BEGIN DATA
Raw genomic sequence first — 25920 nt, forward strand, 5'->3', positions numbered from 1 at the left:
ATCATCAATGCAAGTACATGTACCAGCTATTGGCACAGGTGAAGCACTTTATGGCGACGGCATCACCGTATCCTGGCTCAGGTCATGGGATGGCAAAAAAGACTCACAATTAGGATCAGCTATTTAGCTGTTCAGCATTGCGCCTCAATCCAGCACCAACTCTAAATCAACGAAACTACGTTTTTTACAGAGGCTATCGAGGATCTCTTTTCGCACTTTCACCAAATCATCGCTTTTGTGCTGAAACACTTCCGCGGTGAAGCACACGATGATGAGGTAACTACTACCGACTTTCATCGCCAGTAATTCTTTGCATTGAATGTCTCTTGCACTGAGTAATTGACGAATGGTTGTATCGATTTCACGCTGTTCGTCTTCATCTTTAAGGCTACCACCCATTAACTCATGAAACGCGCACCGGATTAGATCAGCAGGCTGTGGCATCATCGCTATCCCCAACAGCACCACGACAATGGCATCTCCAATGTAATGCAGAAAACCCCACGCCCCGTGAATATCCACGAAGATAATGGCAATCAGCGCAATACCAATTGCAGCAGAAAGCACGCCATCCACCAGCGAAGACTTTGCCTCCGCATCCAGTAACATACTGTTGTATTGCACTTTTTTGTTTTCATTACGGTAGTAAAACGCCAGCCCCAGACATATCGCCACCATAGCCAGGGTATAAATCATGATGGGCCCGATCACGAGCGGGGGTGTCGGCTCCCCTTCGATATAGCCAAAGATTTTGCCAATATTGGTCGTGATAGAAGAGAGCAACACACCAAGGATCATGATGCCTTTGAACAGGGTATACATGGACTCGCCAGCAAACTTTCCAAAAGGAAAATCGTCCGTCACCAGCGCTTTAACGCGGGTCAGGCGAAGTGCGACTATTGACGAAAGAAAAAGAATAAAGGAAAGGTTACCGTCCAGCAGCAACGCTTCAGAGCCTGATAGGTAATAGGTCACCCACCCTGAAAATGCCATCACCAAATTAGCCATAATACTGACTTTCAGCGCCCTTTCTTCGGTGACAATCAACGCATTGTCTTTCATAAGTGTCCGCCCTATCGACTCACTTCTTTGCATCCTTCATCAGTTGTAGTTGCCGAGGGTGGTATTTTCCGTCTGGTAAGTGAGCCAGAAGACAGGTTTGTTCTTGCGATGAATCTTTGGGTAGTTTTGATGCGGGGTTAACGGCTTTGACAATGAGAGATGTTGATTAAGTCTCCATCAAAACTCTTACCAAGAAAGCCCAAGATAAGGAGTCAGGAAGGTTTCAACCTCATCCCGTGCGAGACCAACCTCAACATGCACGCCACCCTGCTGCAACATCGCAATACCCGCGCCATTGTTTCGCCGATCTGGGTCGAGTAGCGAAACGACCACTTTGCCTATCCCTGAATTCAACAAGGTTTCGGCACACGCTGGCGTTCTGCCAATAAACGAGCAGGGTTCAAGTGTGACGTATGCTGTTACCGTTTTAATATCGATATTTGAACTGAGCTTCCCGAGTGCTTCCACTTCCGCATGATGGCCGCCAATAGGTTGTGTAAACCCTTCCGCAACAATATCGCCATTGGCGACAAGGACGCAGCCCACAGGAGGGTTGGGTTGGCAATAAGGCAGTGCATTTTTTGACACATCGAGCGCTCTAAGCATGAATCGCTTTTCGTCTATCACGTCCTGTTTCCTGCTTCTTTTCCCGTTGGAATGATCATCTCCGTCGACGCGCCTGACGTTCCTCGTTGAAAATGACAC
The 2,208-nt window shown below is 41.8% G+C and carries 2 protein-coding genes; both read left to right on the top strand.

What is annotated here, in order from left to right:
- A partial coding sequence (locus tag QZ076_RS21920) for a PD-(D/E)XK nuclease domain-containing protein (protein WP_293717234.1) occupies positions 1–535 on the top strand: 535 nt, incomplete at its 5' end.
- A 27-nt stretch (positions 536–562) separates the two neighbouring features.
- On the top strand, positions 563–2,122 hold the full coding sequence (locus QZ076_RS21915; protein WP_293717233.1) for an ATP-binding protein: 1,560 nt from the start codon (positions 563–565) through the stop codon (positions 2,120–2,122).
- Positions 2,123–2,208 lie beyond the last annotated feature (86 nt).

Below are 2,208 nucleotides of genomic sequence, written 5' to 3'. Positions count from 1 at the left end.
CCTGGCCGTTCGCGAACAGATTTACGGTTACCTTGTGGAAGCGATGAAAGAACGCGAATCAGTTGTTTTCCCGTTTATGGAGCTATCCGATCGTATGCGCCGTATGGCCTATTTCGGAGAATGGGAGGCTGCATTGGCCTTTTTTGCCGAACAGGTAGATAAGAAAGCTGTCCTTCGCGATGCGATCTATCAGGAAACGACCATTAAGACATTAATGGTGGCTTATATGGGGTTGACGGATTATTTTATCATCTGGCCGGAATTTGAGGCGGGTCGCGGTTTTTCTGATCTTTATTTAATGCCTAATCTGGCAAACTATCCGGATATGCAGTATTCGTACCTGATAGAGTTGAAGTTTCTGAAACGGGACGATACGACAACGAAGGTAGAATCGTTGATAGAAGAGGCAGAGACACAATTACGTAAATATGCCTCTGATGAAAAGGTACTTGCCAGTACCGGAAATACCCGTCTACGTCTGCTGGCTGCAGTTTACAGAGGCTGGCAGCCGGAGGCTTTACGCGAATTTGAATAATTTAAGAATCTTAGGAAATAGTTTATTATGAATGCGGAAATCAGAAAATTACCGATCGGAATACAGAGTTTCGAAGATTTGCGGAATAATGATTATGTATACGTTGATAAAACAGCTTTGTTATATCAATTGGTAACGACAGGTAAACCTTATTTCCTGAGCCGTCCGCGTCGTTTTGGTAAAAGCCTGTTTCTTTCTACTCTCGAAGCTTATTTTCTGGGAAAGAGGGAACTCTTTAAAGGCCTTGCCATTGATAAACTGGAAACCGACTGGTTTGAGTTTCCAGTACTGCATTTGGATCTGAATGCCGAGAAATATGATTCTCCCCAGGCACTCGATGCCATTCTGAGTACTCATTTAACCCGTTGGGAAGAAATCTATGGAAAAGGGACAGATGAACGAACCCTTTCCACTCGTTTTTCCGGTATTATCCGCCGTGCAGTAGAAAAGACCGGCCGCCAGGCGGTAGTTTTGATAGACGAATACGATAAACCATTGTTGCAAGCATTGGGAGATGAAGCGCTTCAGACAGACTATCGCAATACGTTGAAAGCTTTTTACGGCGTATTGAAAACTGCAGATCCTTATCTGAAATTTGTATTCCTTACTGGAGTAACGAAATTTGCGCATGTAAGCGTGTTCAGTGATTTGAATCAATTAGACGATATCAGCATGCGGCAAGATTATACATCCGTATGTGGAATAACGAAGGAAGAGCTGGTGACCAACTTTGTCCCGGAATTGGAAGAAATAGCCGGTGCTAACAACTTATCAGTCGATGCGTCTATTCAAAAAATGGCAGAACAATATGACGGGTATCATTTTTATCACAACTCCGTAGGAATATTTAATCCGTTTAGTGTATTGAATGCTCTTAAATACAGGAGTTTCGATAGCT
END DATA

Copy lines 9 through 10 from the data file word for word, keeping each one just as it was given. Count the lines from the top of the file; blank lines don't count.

Below are 2,208 nucleotides of genomic sequence, written 5' to 3'. Positions count from 1 at the left end.
CCTGGCCGTTCGCGAACAGATTTACGGTTACCTTGTGGAAGCGATGAAAGAACGCGAATCAGTTGTTTTCCCGTTTATGGAGCTATCCGATCGTATGCGCCGTATGGCCTATTTCGGAGAATGGGAGGCTGCATTGGCCTTTTTTGCCGAACAGGTAGATAAGAAAGCTGTCCTTCGCGATGCGATCTATCAGGAAACGACCATTAAGACATTAATGGTGGCTTATATGGGGTTGACGGATTATTTTATCATCTGGCCGGAATTTGAGGCGGGTCGCGGTTTTTCTGATCTTTATTTAATGCCTAATCTGGCAAACTATCCGGATATGCAGTATTCGTACCTGATAGAGTTGAAGTTTCTGAAACGGGACGATACGACAACGAAGGTAGAATCGTTGATAGAAGAGGCAGAGACACAATTACGTAAATATGCCTCTGATGAAAAGGTACTTGCCAGTACCGGAAATACCCGTCTACGTCTGCTGGCTGCAGTTTACAGAGGCTGGCAGCCGGAGGCTTTACGCGAATTTGAATAATTTAAGAATCTTAGGAAATAGTTTATTATGAATGCGGAAATCAGAAAATTACCGATCGGAATACAGAGTTTCGAAGATTTGCGGAATAATGATTATGTATACGTTGATAAAACAGCTTTGTTATATCAATTGGTAACGACAGGTAAACCTTATTTCCTGAGCCGTCCGCGTCGTTTTGGTAAAAGCCTGTTTCTTTCTACTCTCGAAGCTTATTTTCTGGGAAAGAGGGAACTCTTTAAAGGCCTTGCCATTGATAAACTGGAAACCGACTGGTTTGAGTTTCCAGTACTGCATTTGGATCTGAATGCCGAGAAATATGATTCTCCCCAGGCACTCGATGCCATTCTGAGTACTCATTTAACCCGTTGGGAAGAAATCTATGGAAAAGGGACAGATGAACGAACCCTTTCCACTCGTTTTTCCGGTATTATCCGCCGTGCAGTAGAAAAGACCGGCCGCCAGGCGGTAGTTTTGATAGACGAATACGATAAACCATTGTTGCAAGCATTGGGAGATGAAGCGCTTCAGACAGACTATCGCAATACGTTGAAAGCTTTTTACGGCGTATTGAAAACTGCAGATCCTTATCTGAAATTTGTATTCCTTACTGGAGTAACGAAATTTGCGCATGTAAGCGTGTTCAGTGATTTGAATCAATTAGACGATATCAGCATGCGGCAAGATTATACATCCGTATGTGGAATAACGAAGGAAGAGCTGGTGACCAACTTTGTCCCGGAATTGGAAGAAATAGCCGGTGCTAACAACTTATCAGTCGATGCGTCTATTCAAAAAATGGCAGAACAATATGACGGGTATCATTTTTATCACAACTCCGTAGGAATATTTAATCCGTTTAGTGTATTGAATGCTCTTAAATACAGGAGTTTCGATAGCT